Supported by the Chicago and Illinois Heart Association.
General Histology and Cytology
Renal regeneration following D-serine induced acute tubular necrosis†
Article first published online: 26 JAN 2005
Copyright © 1979 Wiley-Liss, Inc.
The Anatomical Record
Volume 193, Issue 3, pages 383–387, March 1979
How to Cite
Peterson, D. R. and Carone, F. A. (1979), Renal regeneration following D-serine induced acute tubular necrosis. Anat. Rec., 193: 383–387. doi: 10.1002/ar.1091930305
- Issue published online: 26 JAN 2005
- Article first published online: 26 JAN 2005
- Manuscript Accepted: 15 AUG 1978
- Manuscript Received: 27 FEB 1978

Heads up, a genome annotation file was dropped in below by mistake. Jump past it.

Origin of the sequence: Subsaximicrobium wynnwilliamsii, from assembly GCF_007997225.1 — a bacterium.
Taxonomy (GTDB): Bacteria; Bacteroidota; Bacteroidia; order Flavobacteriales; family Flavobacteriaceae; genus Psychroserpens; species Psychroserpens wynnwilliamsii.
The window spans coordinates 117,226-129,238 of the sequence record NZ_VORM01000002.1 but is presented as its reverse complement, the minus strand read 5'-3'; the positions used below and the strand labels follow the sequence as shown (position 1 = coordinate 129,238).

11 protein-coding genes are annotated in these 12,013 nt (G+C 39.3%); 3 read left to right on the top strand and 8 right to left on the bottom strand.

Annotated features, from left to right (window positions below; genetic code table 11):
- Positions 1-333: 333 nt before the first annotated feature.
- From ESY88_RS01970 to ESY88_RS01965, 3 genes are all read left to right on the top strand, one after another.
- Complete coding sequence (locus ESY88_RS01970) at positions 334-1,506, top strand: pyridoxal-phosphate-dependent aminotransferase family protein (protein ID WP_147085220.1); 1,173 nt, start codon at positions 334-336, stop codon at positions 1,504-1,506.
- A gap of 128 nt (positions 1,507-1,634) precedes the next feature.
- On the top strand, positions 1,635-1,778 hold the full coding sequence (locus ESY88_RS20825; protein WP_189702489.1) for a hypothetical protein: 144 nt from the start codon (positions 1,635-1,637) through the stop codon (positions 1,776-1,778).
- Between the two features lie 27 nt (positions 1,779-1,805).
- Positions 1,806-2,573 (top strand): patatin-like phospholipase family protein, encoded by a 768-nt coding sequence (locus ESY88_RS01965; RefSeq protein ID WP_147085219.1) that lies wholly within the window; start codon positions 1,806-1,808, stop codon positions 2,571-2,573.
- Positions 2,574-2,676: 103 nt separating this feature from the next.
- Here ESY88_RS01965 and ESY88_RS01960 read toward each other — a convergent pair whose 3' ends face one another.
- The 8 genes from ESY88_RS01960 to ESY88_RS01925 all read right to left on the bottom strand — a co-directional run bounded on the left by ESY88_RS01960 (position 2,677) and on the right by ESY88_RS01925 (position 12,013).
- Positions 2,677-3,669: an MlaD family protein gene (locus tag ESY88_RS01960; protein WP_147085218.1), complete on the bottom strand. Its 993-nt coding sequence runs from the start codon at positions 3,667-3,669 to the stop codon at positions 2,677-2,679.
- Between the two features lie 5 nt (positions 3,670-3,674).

Regeneration of the rat kidney was observed for six days after inducing acute tubular necrosis of the proximal pars recta with d-serine (80 mg/100g body weight). Regenerating cells appear by two days post-treatment, and re-epithelialization of the nephron is completed within six days, with the most mature cells approaching normal morphology. Regeneration originates from viable cells adjacent to the necrotic zone which divide and follow a template provided by the intact basement membrane. Transient, cytoplasmic regenerative activity among developing tubular cells is characterized by the presence of large, irregularly shaped nuclei, prominent nucleoli, abundant ribosomes and lysosomes, and abnormal mitochondrial configurations. Microfilaments appear to be involved in the formation of apical microvilli and the basal labyrinth of plasmalemmal convolutions. These data suggest that d-serine. inducedacute tubular necrosis of the proximal pars recta may be followed by rapid, patterned regeneration along an intact basement membrane, and that microfilaments are involved in differentiation of cellular morphology.